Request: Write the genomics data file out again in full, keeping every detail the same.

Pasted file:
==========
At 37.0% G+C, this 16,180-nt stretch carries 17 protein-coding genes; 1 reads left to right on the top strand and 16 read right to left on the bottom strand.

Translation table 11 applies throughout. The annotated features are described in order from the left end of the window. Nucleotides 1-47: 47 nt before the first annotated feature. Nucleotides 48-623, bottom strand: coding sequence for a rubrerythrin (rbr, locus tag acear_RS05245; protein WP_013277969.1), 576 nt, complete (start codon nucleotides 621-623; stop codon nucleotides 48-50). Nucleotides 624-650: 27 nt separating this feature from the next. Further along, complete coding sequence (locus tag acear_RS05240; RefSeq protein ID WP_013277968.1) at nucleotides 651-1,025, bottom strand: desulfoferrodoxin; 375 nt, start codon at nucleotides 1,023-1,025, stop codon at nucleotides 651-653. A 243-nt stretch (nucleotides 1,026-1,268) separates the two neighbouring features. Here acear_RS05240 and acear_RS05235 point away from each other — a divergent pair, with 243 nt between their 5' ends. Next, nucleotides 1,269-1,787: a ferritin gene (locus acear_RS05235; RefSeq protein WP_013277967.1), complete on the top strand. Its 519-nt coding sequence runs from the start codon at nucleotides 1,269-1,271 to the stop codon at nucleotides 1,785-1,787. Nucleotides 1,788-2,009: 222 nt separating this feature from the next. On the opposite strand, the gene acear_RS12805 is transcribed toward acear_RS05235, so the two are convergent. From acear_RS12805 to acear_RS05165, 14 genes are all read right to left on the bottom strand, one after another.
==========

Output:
At 37.0% G+C, this 16,180-nt stretch carries 17 protein-coding genes; 1 reads left to right on the top strand and 16 read right to left on the bottom strand.

Translation table 11 applies throughout. The annotated features are described in order from the left end of the window. Nucleotides 1-47: 47 nt before the first annotated feature. Nucleotides 48-623, bottom strand: coding sequence for a rubrerythrin (rbr, locus tag acear_RS05245; protein WP_013277969.1), 576 nt, complete (start codon nucleotides 621-623; stop codon nucleotides 48-50). Nucleotides 624-650: 27 nt separating this feature from the next. Further along, complete coding sequence (locus tag acear_RS05240; RefSeq protein ID WP_013277968.1) at nucleotides 651-1,025, bottom strand: desulfoferrodoxin; 375 nt, start codon at nucleotides 1,023-1,025, stop codon at nucleotides 651-653. A 243-nt stretch (nucleotides 1,026-1,268) separates the two neighbouring features. Here acear_RS05240 and acear_RS05235 point away from each other — a divergent pair, with 243 nt between their 5' ends. Next, nucleotides 1,269-1,787: a ferritin gene (locus acear_RS05235; RefSeq protein WP_013277967.1), complete on the top strand. Its 519-nt coding sequence runs from the start codon at nucleotides 1,269-1,271 to the stop codon at nucleotides 1,785-1,787. Nucleotides 1,788-2,009: 222 nt separating this feature from the next. On the opposite strand, the gene acear_RS12805 is transcribed toward acear_RS05235, so the two are convergent. From acear_RS12805 to acear_RS05165, 14 genes are all read right to left on the bottom strand, one after another.